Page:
Insight News

Feb 07th

First-of-its-kind business plan for Minneapolis–Saint Paul

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Mayor Chris Coleman (Saint Paul) and Mayor R.T. Rybak (Minneapolis), last week, gave a presentation on ‘metropolitan business planning’ in the Twin Cities metro area at the Brookings Institute’s Global Metro Summit in Chicago.

Global Metro Summit is an initiative sponsored by the Brookings Institute’s Metropolitan Policy Program, the London School of Economics, the Alfred Herrhausen Society and Time Magazine to promote efforts across the globe that position metropolitan areas as innovative engines of economic growth.

Mayors Coleman and Rybak discussed the concept of metropolitan business planning, an approach borrowed from the private sector and recently applied to economic development aimed helping metropolitan areas lead the U.S. economy by four key measures— expansion of exports, finding low-carbon solutions to meet consumer preference, innovation and creating opportunities through higher wages, education and skill levels for all residents.

“From the Regional Council of Mayors to the Itasca Project, we are seeing conversations on regional development take place across the Minneapolis–Saint Paul metro. By unifying the efforts of public and private partners to promote our region, we will not only create economic growth in Saint Paul, but in every city throughout the region,” Mayor Coleman said.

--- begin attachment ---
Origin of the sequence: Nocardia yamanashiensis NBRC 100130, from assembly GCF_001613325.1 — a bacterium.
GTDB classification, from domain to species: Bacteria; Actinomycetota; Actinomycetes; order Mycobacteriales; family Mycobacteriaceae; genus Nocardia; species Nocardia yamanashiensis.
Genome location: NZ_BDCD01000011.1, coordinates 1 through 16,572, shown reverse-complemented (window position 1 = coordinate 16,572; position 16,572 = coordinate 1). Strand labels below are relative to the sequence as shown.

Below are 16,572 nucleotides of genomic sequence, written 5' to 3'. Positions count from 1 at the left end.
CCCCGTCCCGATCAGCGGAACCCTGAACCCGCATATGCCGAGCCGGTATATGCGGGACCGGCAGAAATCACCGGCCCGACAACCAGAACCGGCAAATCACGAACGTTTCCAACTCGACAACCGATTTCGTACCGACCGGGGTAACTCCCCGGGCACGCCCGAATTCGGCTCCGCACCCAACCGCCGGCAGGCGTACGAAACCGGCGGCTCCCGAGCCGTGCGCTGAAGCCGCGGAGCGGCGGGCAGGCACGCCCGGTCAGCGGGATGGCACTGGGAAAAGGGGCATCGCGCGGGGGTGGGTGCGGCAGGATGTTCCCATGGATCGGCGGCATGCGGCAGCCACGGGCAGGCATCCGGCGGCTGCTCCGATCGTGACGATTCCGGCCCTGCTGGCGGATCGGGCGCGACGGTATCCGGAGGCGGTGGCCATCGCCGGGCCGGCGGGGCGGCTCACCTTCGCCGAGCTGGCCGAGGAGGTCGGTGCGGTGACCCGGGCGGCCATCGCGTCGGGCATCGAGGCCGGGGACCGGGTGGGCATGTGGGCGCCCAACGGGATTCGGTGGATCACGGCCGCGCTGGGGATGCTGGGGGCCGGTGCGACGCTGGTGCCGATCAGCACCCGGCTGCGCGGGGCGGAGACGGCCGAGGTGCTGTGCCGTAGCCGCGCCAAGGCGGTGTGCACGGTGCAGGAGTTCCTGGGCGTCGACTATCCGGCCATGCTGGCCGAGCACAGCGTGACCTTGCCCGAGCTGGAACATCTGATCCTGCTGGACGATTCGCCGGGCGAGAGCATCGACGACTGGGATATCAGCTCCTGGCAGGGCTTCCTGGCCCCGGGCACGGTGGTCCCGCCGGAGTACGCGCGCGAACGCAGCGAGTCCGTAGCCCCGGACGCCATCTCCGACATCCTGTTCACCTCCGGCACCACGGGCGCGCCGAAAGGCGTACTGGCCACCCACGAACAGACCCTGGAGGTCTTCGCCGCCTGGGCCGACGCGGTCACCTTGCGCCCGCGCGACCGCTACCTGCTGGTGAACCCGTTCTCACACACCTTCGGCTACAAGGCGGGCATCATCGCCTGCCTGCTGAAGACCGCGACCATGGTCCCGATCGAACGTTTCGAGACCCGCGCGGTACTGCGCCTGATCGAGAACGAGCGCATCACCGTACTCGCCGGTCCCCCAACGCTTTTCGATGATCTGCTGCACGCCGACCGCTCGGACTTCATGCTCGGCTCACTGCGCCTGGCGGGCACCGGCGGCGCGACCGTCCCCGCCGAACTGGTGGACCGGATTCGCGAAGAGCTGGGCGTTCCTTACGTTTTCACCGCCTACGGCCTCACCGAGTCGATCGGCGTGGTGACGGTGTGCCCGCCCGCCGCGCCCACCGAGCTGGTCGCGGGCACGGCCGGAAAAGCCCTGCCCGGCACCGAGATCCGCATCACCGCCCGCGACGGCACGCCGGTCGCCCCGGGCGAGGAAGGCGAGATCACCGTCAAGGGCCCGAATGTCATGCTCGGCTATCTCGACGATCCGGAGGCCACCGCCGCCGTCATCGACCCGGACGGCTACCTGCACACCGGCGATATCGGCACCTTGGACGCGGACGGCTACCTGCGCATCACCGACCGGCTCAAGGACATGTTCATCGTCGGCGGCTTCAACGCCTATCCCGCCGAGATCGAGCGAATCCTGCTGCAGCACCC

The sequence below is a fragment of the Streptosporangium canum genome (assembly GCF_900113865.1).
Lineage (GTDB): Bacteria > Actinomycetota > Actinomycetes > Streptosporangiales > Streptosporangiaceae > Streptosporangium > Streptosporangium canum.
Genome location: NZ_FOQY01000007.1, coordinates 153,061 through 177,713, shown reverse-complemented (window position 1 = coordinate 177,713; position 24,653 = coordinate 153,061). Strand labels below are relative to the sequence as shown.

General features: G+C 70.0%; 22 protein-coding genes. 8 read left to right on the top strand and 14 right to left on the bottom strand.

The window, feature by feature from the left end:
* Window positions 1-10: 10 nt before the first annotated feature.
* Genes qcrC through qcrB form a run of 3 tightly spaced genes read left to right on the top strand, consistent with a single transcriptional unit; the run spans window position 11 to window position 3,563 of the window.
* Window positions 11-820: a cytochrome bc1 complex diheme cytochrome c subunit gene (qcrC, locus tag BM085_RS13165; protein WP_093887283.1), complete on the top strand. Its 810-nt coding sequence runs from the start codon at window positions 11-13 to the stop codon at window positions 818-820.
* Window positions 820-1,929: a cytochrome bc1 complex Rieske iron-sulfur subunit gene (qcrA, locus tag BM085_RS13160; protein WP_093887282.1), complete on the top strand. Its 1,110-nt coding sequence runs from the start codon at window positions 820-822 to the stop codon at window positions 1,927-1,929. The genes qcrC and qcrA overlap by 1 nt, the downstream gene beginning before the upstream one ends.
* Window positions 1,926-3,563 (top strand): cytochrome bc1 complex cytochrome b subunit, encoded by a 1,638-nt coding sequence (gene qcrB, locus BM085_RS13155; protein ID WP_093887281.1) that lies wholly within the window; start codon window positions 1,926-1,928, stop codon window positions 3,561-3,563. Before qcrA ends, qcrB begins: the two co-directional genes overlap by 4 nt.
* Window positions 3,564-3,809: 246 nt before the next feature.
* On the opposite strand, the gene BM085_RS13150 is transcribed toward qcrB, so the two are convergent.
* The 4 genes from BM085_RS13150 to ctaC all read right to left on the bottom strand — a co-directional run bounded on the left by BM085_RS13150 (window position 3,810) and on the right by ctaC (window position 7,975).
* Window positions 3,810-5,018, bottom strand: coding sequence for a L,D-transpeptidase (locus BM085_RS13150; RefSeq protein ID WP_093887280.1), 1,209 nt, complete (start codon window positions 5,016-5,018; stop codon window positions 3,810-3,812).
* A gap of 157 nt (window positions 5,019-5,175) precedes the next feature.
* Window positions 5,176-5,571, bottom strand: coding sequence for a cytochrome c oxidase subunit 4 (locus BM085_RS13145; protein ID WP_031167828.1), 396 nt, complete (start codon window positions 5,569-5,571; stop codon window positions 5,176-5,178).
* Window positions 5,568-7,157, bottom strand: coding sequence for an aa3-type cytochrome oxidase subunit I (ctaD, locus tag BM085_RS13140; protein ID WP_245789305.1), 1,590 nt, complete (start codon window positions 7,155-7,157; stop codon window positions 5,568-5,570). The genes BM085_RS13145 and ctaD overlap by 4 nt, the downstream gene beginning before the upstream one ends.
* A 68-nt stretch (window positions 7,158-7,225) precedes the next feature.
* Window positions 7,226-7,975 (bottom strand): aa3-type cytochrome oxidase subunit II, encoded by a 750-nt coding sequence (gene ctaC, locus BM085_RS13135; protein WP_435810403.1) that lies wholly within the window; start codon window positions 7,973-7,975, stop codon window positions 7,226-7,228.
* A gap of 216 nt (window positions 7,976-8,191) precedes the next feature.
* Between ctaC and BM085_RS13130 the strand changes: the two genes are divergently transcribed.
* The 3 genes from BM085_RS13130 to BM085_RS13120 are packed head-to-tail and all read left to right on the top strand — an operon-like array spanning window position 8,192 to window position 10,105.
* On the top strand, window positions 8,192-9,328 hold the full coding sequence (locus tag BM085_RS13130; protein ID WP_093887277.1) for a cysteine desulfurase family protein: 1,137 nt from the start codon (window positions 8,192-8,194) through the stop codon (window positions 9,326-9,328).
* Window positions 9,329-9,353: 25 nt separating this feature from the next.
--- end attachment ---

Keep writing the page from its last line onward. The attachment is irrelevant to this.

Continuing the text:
At the Summit, Mayors Coleman and Rybak highlighted five regional strategies that will be vital in fostering this new economy—

An Entrepreneurship Accelerator that strategically invests in start-up projects. Providing entrepreneurs with the support they need to turn good ideas into reality.

The Corridors of Opportunity Initiative, designed to improve access to regional opportunities by advancing transit systems and maximizing community benefits along the Central Corridor through a new public/private model.

The Regional Economic Development Partnership (REDP), a private-public initiative that will integrate the activities of forty regional economic-development organizations to provide a more effective model for recruiting, retaining and growing business.

Thinc.Green MSP, a green-purchasing and job-creation partnership: will create green-building standards and attract green manufacturers while branding Minneapolis–Saint Paul as great places to develop or grow green businesses.

The Regional Competitiveness Project, a collaborative initiative of Urban Land Institute (ULI) Minnesota/Regional Council of Mayors, the University’s Humphrey School of Public Affairs, the Minnesota Department of Employment and Economic Development and the with BioBusiness Alliance of Minnesota to establish a network within the medical sector.

“This is the first time a business plan for a region has been written,” said Caren Dewar, executive director of Urban Land Institute Minnesota. “These efforts are the result of the incredible partnerships already in place among regional mayors who are committed to this nonpartisan collaboration with the business community to create growth.”

"We're thrilled that both the private and public sectors are on the same page at the same time and are stepping up financially to support a regional economic development initiative," said Kathy Schmidlkofer of the Itasca Project.

Mayor Rybak’s comments on metro business planning is accessible via webcast at


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